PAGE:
The of the horse. search for sheep is repeated about Forgrinding corn, the Icelanders the middle, and again about the use small handmills, the same end, of October. At this last with those known in Scotland by time, those only who have failed the name of quern. in recovering their sheep on the Though here is little encouformer occasions, are engaged. ragement from the climate, yet Every animal that is unproductive, there are some parts of Iceland or which cannot be used, must, where experiments might be made by a law which is strictly enforced, in cultivating barley, potatoes, and be sent to the mountains about the turnips. Along the shores, where end of May, in order that as much the soil is sandy, and where seafine grass as possible may be saved weeds can be procured in abunfor the milch cows and ewes, and dance, something in this way for making hay.

might be done.

But nothing Mention has been made in the can be effected without the suJournal, of the excellence of the perintendence of some active and riding horses of this country. intelligent person, able to comWhen a young horse is thought to bat the prejudices, and to enpromise well, his nostrils are slit courage the exertions of the up, the Icelanders believing, that natives. when exercised, or ridden hard, this operation will allow him to breathe more freely.

I do not

ON THE Osage INDIANS. From suppose that the horses of Iceland

Major Pike's Exploratory Tracould run on our roads at the great

vels in North America. rate at which I have seen them The Osage Indians appear to go, for any length of time. They have emigrated from the north and are accustomed to scramble slowly west, and from their speaking the through the bogs and over rocks, same language with the Kanses, and to dart rapidly forward when- Ottoes, Missouries, and Mashaws, ever they come to dry and smooth together with one great similarity ground. In travelling, a man has of manners, morals, and customs, generally two or three horses there is left no room to doubt, with him, and he changes from that they were originally the same one to another as they become nation ; but separated by those tired,

great laws of nature, self-preserThe saddle for the use of vation, the love of freedom, and women resembles an elbow-chair, the ambition of various characin which they sit with their feet ters, so inherent in the breast of resting on a board. Some of them man.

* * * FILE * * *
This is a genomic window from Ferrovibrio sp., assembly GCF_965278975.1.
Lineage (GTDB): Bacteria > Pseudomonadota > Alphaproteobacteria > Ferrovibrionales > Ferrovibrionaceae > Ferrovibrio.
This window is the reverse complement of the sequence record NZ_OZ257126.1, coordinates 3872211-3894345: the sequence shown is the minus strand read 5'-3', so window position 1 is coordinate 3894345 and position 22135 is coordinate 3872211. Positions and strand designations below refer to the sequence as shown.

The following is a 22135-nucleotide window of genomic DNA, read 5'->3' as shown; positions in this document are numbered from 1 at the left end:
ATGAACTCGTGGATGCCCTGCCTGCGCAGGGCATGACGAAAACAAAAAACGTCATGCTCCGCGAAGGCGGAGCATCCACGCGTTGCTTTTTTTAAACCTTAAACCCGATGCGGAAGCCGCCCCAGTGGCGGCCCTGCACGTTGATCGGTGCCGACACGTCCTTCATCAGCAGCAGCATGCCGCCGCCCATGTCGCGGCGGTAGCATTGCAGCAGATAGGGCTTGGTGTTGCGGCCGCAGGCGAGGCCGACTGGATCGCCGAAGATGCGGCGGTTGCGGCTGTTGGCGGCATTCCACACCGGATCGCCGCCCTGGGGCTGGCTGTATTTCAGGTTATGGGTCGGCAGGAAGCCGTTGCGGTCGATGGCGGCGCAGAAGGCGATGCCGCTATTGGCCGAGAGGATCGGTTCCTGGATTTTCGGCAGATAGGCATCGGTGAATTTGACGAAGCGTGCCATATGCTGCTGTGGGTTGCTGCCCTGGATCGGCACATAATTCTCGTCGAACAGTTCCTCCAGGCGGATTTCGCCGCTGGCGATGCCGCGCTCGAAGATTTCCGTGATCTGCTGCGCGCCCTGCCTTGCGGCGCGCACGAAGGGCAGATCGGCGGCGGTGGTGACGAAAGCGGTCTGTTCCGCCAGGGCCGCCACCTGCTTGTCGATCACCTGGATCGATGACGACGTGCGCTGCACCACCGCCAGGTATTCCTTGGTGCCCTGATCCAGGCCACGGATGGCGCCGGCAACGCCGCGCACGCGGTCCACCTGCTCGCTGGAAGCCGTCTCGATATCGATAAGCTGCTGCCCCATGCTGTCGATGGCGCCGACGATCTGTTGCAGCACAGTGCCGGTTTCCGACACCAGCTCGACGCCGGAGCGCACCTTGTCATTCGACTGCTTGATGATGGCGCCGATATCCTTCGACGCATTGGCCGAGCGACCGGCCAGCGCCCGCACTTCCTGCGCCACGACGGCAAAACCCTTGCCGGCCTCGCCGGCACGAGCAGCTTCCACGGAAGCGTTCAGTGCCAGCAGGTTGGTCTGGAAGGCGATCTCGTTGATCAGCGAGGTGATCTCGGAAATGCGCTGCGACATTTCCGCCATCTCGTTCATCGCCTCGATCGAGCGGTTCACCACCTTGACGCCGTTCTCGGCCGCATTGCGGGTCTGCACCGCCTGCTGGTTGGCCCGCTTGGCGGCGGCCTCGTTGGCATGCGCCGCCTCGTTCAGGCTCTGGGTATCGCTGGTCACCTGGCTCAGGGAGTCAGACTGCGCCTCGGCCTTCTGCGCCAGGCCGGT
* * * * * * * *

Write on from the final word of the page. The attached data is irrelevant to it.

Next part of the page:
The governinent of the Osages influence on the councils of the is oligarchical, but still partakes of nation, by their pretended divi. the nature of a republic; for al- nations, interpretation of dreams, though the power is nominally and magical performances, an vested in a small number of chiefs, illustration of which will be better yet they never undertake any given by the following incident, matter of importance without first which took place during my stay. assembling the warriors, and pro. Having had all the doctors, or posing the subject in council, magicians, assembled in the lodge there to be discussed and decided of Ca-ha-ga-tonga, (or Cheveu on by a majority. Their chiefs Blanc) and about five hundred are hereditary in most instances, spectators, they had two rows of but there are many men who have fires prepared, around the spot risen to more influence than those where the sacred band was staof illustrious ancestry, by their tioned. They commenced the activity and boldness in war. Al- tragic comedy, by putting a large though there is no code of laws, butcher's knife down their throats, yet there is a tacit acknowledg- the blood appearing to run during ment of the right which some the operation very naturally. The have to command on certain occa- scene was continued by putting sions ; whilst others are bound to sticks through their nose, swallowobey, and even to submit to cor- ing bones, and taking them out poral punishment, as was in- of the nostrils, &c.; at length one stanced in the affair related in my fellow demanded of me what I diary of the 29th of July, when would give if he would run a Has-ha-ke-da-tungar (or the stick through his tongue, and let Big Soldier) whom I had made a another person cut off the piece ? partizan to regulate the move- I replied, a shirt: he then apments of the Indians, flogged a parently performed his promise young Indian with arms in his seemingly with great pain, forcing hands. On the whole, the go- a stick through his tongue, and vernment may be termed an oli- then giving a knife to a bye. garchical republic, where the chiefs stander, who appeared to cut off propose, and the people decide on the piece which he held to the all public acts.